Alcuin of York
IMAGINE IF YOU CAN: aworldwithoutcapitallettersorspaces. Perhaps you owe the fact that you can read this article today to Alcuin of York.
Alcuin was one of Charlemagne’s devoted advisors and a major figure in educational, biblical, and liturgical reform. Alcuin reformed education at court and established a palace library. He also tutored Charlemagne and was the head of the palace school at Aachen. (On the facing page, you can see a famous dialogue he supposedly conducted to help educate Charlemagne’s son Pippin: the “Debate between the princely and noble youth Pippin and Alcuin the Teacher.”)
An important goal of the Carolingian reforms was establishing accuracy and uniformity in textual sources for study. To that end, Alcuin worked to revise and standardize the Bible. In 796 he became the abbot of St. Martin’s at Tours, the most powerful abbey in the kingdom, and remained there until his death in 804. Under his supervision, several pandects (complete editions) of the Bible were produced at the abbey, written in newly developed Carolingian minuscule script, much easier to read and write than older ones. For the first time, both capital letters and spaces between words were standard features of writing!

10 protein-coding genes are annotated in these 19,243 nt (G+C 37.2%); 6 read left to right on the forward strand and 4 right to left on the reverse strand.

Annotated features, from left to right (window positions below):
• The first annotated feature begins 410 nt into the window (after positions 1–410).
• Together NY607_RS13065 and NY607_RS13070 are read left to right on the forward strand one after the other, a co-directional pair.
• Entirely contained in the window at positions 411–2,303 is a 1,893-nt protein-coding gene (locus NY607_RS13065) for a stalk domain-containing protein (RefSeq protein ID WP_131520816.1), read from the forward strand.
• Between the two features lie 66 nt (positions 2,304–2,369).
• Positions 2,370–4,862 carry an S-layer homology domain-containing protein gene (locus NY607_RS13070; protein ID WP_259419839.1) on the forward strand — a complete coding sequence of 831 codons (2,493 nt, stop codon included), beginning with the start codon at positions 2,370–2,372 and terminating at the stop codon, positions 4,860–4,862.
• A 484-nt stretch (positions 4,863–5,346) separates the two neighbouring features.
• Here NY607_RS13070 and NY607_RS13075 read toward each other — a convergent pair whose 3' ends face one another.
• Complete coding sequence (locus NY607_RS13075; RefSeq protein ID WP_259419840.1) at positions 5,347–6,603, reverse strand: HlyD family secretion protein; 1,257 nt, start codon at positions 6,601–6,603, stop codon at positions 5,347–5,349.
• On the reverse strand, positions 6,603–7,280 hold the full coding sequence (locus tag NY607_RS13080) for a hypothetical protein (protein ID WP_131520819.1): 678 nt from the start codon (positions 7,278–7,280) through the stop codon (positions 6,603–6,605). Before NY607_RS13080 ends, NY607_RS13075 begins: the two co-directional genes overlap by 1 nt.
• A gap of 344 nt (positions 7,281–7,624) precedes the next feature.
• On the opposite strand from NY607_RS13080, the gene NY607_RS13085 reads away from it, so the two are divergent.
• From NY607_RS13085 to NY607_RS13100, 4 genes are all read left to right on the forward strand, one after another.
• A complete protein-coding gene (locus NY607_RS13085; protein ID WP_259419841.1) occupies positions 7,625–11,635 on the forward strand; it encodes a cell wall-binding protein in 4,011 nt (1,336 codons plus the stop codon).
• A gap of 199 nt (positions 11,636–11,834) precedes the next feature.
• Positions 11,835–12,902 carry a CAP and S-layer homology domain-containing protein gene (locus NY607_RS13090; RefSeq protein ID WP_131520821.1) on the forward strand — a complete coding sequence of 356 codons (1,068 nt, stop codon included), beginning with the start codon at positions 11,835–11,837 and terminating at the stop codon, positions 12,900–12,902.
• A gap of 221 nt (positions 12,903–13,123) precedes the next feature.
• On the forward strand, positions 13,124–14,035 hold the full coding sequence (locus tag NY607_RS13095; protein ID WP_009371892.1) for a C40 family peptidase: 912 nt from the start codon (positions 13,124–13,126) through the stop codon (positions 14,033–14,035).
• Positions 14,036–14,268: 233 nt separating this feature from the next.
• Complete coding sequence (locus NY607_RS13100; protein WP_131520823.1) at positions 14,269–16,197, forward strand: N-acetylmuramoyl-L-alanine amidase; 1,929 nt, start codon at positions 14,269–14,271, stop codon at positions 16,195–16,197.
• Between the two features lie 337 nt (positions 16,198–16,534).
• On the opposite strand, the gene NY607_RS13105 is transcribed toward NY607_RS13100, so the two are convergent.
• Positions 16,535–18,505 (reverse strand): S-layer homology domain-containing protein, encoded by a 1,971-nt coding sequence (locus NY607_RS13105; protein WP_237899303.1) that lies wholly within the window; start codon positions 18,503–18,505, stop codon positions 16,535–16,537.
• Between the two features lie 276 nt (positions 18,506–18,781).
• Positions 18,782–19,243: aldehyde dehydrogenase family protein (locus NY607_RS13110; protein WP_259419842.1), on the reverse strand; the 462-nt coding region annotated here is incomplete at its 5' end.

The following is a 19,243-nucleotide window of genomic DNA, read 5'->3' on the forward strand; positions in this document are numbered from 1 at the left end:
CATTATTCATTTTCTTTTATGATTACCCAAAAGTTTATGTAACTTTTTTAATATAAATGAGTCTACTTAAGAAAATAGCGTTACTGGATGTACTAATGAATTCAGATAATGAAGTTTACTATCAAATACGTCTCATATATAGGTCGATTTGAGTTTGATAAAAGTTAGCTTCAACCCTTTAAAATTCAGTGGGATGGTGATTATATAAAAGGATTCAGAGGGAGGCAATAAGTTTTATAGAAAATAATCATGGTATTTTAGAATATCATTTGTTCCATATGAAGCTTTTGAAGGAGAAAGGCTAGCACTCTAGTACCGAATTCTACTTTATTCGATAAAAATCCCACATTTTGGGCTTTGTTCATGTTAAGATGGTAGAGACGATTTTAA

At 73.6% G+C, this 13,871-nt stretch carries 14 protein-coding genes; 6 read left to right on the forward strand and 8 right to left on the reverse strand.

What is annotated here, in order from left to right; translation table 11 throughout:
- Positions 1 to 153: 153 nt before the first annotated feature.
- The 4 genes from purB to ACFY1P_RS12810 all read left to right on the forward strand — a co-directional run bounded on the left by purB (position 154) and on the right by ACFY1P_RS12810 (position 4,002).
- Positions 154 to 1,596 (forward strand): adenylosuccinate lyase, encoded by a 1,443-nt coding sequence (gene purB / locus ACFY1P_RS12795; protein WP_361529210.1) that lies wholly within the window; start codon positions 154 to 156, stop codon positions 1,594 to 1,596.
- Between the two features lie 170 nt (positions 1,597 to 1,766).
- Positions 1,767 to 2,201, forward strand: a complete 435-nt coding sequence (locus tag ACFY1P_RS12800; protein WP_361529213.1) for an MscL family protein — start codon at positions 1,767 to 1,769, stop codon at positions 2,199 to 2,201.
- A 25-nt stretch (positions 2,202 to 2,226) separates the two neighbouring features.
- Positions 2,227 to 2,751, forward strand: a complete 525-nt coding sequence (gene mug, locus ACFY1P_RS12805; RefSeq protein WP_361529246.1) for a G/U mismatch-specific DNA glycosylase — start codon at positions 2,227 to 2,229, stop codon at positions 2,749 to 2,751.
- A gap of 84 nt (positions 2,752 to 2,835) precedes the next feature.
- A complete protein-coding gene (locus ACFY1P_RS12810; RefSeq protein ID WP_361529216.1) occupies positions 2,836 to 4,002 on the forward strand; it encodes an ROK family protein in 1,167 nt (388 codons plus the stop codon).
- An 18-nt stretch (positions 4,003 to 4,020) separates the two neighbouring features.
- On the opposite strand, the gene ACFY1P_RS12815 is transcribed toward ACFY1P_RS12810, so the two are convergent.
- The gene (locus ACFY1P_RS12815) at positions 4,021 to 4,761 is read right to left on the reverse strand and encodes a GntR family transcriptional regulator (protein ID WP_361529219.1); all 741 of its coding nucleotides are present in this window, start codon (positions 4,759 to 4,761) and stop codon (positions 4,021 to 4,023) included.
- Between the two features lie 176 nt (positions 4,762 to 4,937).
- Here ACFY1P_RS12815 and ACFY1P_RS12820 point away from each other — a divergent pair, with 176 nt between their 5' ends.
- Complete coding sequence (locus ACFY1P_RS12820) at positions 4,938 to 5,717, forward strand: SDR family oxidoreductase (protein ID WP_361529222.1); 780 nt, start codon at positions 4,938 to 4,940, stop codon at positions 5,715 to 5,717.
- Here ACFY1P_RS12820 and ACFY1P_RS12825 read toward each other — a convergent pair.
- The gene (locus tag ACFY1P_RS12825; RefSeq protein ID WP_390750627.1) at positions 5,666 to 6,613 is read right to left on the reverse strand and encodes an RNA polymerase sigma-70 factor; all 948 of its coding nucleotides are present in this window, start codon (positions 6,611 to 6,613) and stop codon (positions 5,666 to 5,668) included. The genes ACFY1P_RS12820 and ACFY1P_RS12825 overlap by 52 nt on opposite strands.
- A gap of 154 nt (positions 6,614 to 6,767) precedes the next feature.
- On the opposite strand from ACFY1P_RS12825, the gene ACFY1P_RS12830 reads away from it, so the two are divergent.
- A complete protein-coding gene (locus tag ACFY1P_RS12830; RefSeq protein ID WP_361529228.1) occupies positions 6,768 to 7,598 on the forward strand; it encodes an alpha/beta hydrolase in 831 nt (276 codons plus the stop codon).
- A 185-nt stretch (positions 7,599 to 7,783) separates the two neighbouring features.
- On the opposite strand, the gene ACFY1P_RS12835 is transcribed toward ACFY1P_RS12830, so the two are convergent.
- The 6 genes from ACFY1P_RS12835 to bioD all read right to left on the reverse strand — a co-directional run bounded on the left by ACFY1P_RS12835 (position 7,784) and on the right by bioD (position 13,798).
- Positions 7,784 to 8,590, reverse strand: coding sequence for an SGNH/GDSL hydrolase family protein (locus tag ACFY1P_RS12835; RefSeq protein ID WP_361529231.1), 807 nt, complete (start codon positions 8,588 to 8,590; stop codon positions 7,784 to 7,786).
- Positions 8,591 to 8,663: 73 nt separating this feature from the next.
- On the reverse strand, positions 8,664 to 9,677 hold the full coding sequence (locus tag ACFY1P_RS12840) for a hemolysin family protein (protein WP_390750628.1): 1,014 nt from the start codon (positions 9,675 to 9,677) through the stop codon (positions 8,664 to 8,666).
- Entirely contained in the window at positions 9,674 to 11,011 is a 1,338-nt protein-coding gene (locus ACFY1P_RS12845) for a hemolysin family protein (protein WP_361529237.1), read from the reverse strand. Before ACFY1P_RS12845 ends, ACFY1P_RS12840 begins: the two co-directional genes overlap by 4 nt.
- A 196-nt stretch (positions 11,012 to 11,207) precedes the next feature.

During his time at Charlemagne’s court, Alcuin brought over many English books and entertained many English visitors. He was also influential as an outspoken opponent of the Adoptionist heresy, a teaching that Jesus had been adopted as God’s son at some point in his earthly life.
A prolific writer, Alcuin authored poems, saints’ lives, textbooks, political essays, and hundreds of letters. His incorporation of logic into the study and writing of theology paved the way for later thinkers such as Thomas Aquinas.
He also influenced the later church by revising the liturgy and standardizing the text of the Latin Bible. One phrase in a letter shows his characteristic intellectual humility: “Man thinks, God directs.”
By Jennifer Awes Freeman
[Christian History originally published this article in Christian History Issue #108 in 2014]
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